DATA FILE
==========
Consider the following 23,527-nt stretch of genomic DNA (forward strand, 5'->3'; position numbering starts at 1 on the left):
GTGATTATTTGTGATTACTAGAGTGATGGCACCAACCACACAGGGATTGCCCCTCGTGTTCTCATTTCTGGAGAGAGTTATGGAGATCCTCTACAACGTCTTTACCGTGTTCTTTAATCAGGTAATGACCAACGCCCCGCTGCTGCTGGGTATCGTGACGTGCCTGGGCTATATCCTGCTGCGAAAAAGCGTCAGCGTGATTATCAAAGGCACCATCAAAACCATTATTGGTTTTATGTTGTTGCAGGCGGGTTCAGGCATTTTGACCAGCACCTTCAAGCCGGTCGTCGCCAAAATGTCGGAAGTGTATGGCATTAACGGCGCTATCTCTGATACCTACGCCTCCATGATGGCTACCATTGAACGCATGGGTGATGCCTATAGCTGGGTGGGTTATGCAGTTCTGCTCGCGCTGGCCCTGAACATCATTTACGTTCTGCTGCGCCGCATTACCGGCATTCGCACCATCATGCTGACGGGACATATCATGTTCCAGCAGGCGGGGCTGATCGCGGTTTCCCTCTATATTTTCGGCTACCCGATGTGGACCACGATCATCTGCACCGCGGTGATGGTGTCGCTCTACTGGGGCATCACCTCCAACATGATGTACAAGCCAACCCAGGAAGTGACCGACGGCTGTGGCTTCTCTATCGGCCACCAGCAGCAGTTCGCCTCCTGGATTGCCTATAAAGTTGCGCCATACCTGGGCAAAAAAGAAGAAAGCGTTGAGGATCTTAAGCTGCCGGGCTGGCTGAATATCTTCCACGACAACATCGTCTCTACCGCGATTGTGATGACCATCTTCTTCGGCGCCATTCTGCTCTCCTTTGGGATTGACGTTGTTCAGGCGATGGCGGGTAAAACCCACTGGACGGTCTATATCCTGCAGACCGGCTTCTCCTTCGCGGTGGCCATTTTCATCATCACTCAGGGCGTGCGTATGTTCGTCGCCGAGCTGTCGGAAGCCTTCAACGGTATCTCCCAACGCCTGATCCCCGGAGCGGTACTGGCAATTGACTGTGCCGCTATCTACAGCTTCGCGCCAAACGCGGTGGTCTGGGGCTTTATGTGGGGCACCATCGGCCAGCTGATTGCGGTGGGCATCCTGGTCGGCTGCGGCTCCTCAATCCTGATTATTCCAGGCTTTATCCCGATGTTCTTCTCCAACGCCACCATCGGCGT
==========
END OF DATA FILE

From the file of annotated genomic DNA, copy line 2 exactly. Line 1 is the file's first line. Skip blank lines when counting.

GTGATTATTTGTGATTACTAGAGTGATGGCACCAACCACACAGGGATTGCCCCTCGTGTTCTCATTTCTGGAGAGAGTTATGGAGATCCTCTACAACGTCTTTACCGTGTTCTTTAATCAGGTAATGACCAACGCCCCGCTGCTGCTGGGTATCGTGACGTGCCTGGGCTATATCCTGCTGCGAAAAAGCGTCAGCGTGATTATCAAAGGCACCATCAAAACCATTATTGGTTTTATGTTGTTGCAGGCGGGTTCAGGCATTTTGACCAGCACCTTCAAGCCGGTCGTCGCCAAAATGTCGGAAGTGTATGGCATTAACGGCGCTATCTCTGATACCTACGCCTCCATGATGGCTACCATTGAACGCATGGGTGATGCCTATAGCTGGGTGGGTTATGCAGTTCTGCTCGCGCTGGCCCTGAACATCATTTACGTTCTGCTGCGCCGCATTACCGGCATTCGCACCATCATGCTGACGGGACATATCATGTTCCAGCAGGCGGGGCTGATCGCGGTTTCCCTCTATATTTTCGGCTACCCGATGTGGACCACGATCATCTGCACCGCGGTGATGGTGTCGCTCTACTGGGGCATCACCTCCAACATGATGTACAAGCCAACCCAGGAAGTGACCGACGGCTGTGGCTTCTCTATCGGCCACCAGCAGCAGTTCGCCTCCTGGATTGCCTATAAAGTTGCGCCATACCTGGGCAAAAAAGAAGAAAGCGTTGAGGATCTTAAGCTGCCGGGCTGGCTGAATATCTTCCACGACAACATCGTCTCTACCGCGATTGTGATGACCATCTTCTTCGGCGCCATTCTGCTCTCCTTTGGGATTGACGTTGTTCAGGCGATGGCGGGTAAAACCCACTGGACGGTCTATATCCTGCAGACCGGCTTCTCCTTCGCGGTGGCCATTTTCATCATCACTCAGGGCGTGCGTATGTTCGTCGCCGAGCTGTCGGAAGCCTTCAACGGTATCTCCCAACGCCTGATCCCCGGAGCGGTACTGGCAATTGACTGTGCCGCTATCTACAGCTTCGCGCCAAACGCGGTGGTCTGGGGCTTTATGTGGGGCACCATCGGCCAGCTGATTGCGGTGGGCATCCTGGTCGGCTGCGGCTCCTCAATCCTGATTATTCCAGGCTTTATCCCGATGTTCTTCTCCAACGCCACCATCGGCGT